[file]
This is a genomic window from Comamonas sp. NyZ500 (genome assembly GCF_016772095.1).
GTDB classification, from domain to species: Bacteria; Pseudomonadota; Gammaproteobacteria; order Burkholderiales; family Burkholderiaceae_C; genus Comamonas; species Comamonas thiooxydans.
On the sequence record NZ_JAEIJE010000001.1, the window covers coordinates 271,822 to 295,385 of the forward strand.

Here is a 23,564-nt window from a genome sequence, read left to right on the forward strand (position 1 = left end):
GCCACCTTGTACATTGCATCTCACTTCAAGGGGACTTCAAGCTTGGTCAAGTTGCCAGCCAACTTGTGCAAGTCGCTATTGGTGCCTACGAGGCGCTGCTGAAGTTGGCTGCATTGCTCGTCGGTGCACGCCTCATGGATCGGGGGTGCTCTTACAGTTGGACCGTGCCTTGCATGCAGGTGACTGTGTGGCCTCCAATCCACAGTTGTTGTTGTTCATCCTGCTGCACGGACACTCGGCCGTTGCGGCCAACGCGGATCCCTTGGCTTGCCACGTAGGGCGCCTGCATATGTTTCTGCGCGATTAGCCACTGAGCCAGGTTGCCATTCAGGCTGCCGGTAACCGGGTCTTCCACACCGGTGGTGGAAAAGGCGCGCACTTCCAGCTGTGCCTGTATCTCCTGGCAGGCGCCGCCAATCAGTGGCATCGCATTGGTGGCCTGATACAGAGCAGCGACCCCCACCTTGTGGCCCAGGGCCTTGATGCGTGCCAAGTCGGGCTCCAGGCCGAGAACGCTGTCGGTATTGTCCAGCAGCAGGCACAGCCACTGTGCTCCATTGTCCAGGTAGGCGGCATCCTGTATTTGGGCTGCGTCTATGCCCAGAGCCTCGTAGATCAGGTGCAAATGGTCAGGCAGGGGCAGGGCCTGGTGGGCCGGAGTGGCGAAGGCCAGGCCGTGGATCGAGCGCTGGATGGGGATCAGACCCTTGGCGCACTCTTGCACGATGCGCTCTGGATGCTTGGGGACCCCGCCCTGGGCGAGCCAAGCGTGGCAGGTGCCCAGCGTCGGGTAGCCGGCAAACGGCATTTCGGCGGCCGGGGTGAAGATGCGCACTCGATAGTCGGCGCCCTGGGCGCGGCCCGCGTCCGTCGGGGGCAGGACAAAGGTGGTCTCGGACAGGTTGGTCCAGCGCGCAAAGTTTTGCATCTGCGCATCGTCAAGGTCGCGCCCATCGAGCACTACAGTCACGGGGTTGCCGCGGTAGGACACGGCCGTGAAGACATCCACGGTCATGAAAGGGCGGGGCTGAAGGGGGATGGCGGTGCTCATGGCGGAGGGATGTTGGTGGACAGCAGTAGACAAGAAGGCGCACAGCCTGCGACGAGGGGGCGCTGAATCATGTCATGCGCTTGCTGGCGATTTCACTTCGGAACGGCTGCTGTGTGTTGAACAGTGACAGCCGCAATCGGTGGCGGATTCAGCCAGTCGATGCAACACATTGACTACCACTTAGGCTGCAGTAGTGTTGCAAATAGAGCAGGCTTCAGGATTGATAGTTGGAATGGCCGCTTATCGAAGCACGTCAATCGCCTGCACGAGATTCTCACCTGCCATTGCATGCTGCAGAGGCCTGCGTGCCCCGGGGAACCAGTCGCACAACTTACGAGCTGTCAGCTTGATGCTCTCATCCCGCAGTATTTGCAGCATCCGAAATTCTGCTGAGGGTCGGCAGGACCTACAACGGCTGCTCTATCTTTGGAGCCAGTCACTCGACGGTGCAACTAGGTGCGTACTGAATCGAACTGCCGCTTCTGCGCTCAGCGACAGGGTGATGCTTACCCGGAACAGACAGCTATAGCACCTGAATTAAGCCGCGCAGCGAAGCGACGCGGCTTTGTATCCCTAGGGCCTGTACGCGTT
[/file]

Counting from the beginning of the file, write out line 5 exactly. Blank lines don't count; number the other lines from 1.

GCCACCTTGTACATTGCATCTCACTTCAAGGGGACTTCAAGCTTGGTCAAGTTGCCAGCCAACTTGTGCAAGTCGCTATTGGTGCCTACGAGGCGCTGCTGAAGTTGGCTGCATTGCTCGTCGGTGCACGCCTCATGGATCGGGGGTGCTCTTACAGTTGGACCGTGCCTTGCATGCAGGTGACTGTGTGGCCTCCAATCCACAGTTGTTGTTGTTCATCCTGCTGCACGGACACTCGGCCGTTGCGGCCAACGCGGATCCCTTGGCTTGCCACGTAGGGCGCCTGCATATGTTTCTGCGCGATTAGCCACTGAGCCAGGTTGCCATTCAGGCTGCCGGTAACCGGGTCTTCCACACCGGTGGTGGAAAAGGCGCGCACTTCCAGCTGTGCCTGTATCTCCTGGCAGGCGCCGCCAATCAGTGGCATCGCATTGGTGGCCTGATACAGAGCAGCGACCCCCACCTTGTGGCCCAGGGCCTTGATGCGTGCCAAGTCGGGCTCCAGGCCGAGAACGCTGTCGGTATTGTCCAGCAGCAGGCACAGCCACTGTGCTCCATTGTCCAGGTAGGCGGCATCCTGTATTTGGGCTGCGTCTATGCCCAGAGCCTCGTAGATCAGGTGCAAATGGTCAGGCAGGGGCAGGGCCTGGTGGGCCGGAGTGGCGAAGGCCAGGCCGTGGATCGAGCGCTGGATGGGGATCAGACCCTTGGCGCACTCTTGCACGATGCGCTCTGGATGCTTGGGGACCCCGCCCTGGGCGAGCCAAGCGTGGCAGGTGCCCAGCGTCGGGTAGCCGGCAAACGGCATTTCGGCGGCCGGGGTGAAGATGCGCACTCGATAGTCGGCGCCCTGGGCGCGGCCCGCGTCCGTCGGGGGCAGGACAAAGGTGGTCTCGGACAGGTTGGTCCAGCGCGCAAAGTTTTGCATCTGCGCATCGTCAAGGTCGCGCCCATCGAGCACTACAGTCACGGGGTTGCCGCGGTAGGACACGGCCGTGAAGACATCCACGGTCATGAAAGGGCGGGGCTGAAGGGGGATGGCGGTGCTCATGGCGGAGGGATGTTGGTGGACAGCAGTAGACAAGAAGGCGCACAGCCTGCGACGAGGGGGCGCTGAATCATGTCATGCGCTTGCTGGCGATTTCACTTCGGAACGGCTGCTGTGTGTTGAACAGTGACAGCCGCAATCGGTGGCGGATTCAGCCAGTCGATGCAACACATTGACTACCACTTAGGCTGCAGTAGTGTTGCAAATAGAGCAGGCTTCAGGATTGATAGTTGGAATGGCCGCTTATCGAAGCACGTCAATCGCCTGCACGAGATTCTCACCTGCCATTGCATGCTGCAGAGGCCTGCGTGCCCCGGGGAACCAGTCGCACAACTTACGAGCTGTCAGCTTGATGCTCTCATCCCGCAGTATTTGCAGCATCCGAAATTCTGCTGAGGGTCGGCAGGACCTACAACGGCTGCTCTATCTTTGGAGCCAGTCACTCGACGGTGCAACTAGGTGCGTACTGAATCGAACTGCCGCTTCTGCGCTCAGCGACAGGGTGATGCTTACCCGGAACAGACAGCTATAGCACCTGAATTAAGCCGCGCAGCGAAGCGACGCGGCTTTGTATCCCTAGGGCCTGTACGCGTT